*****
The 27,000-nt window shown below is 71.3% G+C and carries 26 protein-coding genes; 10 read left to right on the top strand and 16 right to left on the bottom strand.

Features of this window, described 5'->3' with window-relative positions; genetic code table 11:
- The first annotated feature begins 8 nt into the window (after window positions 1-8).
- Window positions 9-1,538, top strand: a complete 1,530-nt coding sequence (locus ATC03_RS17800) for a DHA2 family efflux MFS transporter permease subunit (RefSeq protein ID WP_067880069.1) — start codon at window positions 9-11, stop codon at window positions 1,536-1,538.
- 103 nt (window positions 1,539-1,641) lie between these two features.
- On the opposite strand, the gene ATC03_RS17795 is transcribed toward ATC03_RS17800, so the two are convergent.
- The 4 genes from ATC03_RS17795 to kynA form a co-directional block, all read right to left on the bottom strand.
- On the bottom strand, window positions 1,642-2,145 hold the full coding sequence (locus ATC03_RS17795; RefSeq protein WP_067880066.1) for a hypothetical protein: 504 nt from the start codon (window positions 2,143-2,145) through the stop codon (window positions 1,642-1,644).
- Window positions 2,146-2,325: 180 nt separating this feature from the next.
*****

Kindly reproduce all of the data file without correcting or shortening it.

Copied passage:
The 27,000-nt window shown below is 71.3% G+C and carries 26 protein-coding genes; 10 read left to right on the top strand and 16 right to left on the bottom strand.

Features of this window, described 5'->3' with window-relative positions; genetic code table 11:
- The first annotated feature begins 8 nt into the window (after window positions 1-8).
- Window positions 9-1,538, top strand: a complete 1,530-nt coding sequence (locus ATC03_RS17800) for a DHA2 family efflux MFS transporter permease subunit (RefSeq protein ID WP_067880069.1) — start codon at window positions 9-11, stop codon at window positions 1,536-1,538.
- 103 nt (window positions 1,539-1,641) lie between these two features.
- On the opposite strand, the gene ATC03_RS17795 is transcribed toward ATC03_RS17800, so the two are convergent.
- The 4 genes from ATC03_RS17795 to kynA form a co-directional block, all read right to left on the bottom strand.
- On the bottom strand, window positions 1,642-2,145 hold the full coding sequence (locus ATC03_RS17795; RefSeq protein WP_067880066.1) for a hypothetical protein: 504 nt from the start codon (window positions 2,143-2,145) through the stop codon (window positions 1,642-1,644).
- Window positions 2,146-2,325: 180 nt separating this feature from the next.